An Illinois woman has been sentenced to 35 years in prison for the tortuous murder of her five-year-old son.
JoAnn Cunningham, 37, pleaded guilty last year to killing AJ Freund.
Cunningham, who has been diagnosed with ‘significant personality dysfunction’ and has a long history of drug abuse, never detailed the circumstances surrounding the child’s death.
But AJ’s father, Drew Freund, 61, told authorities that Cunningham engaged in ‘some hitting’ and the boy was placed in a cold shower until he would admit the truth about hiding his soiled underwear.
JoAnn Cunningham, pictured in court on Friday, has been sentenced to 35 years in prison
Drew Freund, the boy’s father, described how Cunningham had caused AJ’s death
Freund described watching Cunningham question AJ in the shower as ‘she was like taking the spray nozzle thing and putting it like right in his face. Sometimes lose his balance and fall in the tub.’
Cunningham awoke Freund at 3am on April 15, 2019, to tell him AJ, who had been sent to bed earlier, was not breathing.
The couple searched for information on child CPR on Freund’s phone and, after realizing AJ was dead, Freund told Cunningham he would ‘handle it,’ placing AJ’s body in a plastic tote in the basement and burying him days later.
Freund called 911 early April 18, 2019, to report AJ missing.
After a frantic six-day search, his battered remains were unearthed from a shallow grave about seven miles from his home in Woodstock.
Cunningham, pictured at the time of her arrest last spring by Illinois police
Cunningham pleaded for help finding the boy the day after he was reported missing.
Freund was also charged with first-degree murder, has pleaded not guilty. He is due in court at the end of the month.
Sentencing Cunningham on Friday, Judge Robert Wilbrandt told her that her actions were ‘inhumane, repulsive and, frankly, shocking.’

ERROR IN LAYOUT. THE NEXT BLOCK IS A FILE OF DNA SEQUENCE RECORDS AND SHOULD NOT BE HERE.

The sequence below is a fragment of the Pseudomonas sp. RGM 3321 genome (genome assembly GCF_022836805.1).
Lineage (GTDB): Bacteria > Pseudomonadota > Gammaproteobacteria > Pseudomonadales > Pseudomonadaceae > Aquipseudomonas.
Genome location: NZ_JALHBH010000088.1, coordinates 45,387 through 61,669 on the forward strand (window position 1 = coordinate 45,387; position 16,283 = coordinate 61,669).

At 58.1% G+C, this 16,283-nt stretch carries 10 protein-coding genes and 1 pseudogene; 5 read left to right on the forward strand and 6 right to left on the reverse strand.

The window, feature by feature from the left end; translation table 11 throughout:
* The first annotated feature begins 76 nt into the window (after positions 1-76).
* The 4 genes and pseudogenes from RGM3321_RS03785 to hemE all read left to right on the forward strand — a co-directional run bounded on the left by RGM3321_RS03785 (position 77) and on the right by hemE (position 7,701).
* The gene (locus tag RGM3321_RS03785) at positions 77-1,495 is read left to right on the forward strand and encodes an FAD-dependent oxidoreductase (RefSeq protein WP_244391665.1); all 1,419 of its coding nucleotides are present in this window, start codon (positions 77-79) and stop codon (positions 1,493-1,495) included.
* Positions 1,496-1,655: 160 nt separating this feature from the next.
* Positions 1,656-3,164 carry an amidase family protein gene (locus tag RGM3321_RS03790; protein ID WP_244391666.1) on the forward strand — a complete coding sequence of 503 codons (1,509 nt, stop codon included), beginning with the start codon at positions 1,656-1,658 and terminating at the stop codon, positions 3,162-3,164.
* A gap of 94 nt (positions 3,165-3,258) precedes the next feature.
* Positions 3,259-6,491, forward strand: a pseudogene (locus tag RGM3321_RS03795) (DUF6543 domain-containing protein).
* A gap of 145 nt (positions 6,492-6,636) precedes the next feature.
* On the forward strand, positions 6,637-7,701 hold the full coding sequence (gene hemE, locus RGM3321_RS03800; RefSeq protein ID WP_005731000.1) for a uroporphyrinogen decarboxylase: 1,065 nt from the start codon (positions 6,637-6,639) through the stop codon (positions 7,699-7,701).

He said she lied, cheated and manipulated her way through life while ‘terrorizing her small son.’
A forensic pathologist who conducted the child’s autopsy described fatal head injuries and cuts and bruises across his entire body and limbs.
Tributes to murdered 5-year-old boy AJ Freund outside his family home in Crystal Lake, Illinois
AJ, five, suffered a painful death at the hands of his mother in April 2019
AJ inhaled his own blood before his painful death and had small, circular marks on his forehead consistent with the pattern of a detachable shower head.
‘It’s a pretty bad case,’ testified Dr Mark Witeck, who estimated he has conducted some 7,000 autopsies throughout his career.
‘Not the worse one I’ve seen but very bad.’
Cunningham was known to the Illinois Department of Children and Family Services long before AJ’s fatal beating, the Chicago Tribune reported.
The case became emblematic of the systemic failures of the social services.
A 2019 review by the paper found evidence of 10 hotline calls since 2012 regarding her care of children — including her firstborn son and a foster son she raised for a short time — from police, hospital staff, neighbors and even her own mother.
Four of the 10 calls were before AJ was born.
Cunningham, with her attorney George Killis, pleaded on April 19, 2019 for help finding him
‘It was a horrible death, preceded by a horrible life,’ said Judge Wilbrandt.
He added: ‘Ms Cunningham was responsible for that life and now she must be responsible for his death.’
The judge spared her the maximum 60 year sentence.
AJ’s family said they were disappointed at the sentence.
‘We know that whatever the punishment, it will not ease the loss and pain we feel,’ the statement said.
‘AJ was an innocent, precious little boy whose life was taken from him after he endured, what we now know, was much pain and suffering.
‘We had expected JoAnn would pay for that by spending her natural life in prison.’
Cunningham has two other sons, 20 and 5, and a nearly 14-month-old daughter.
‘I’ve always felt abandoned, unloved, insignificant, forgotten and rejected,’ Cunningham told the judge on Thursday.
‘I’ve been mentally and physically abused, all without a single moment of encouragement, which slowly drained my heart of joy and peace.’
She tearfully described herself as someone who was viewed as a throwaway in society or an outcast, spending her life on ‘autopilot, hanging on by a thread.’
‘Nobody will ever understand unless they’ve walked in my shoes or know the torment I’ve suffered,’ she said.
‘And I will try to rise above human scorn and judgment. I never thought of my own well-being and even if I did, I couldn’t help myself. I was mentally unavailable even to myself.
‘Unfortunately, I managed to dispel my anxiety, depression and pain with drugs.’
Of the son she murdered, stopping short of apologizing, Cunningham said she loves and misses him. The mother said she is working to be a better person.
‘I want my children to be proud of me,’ she said.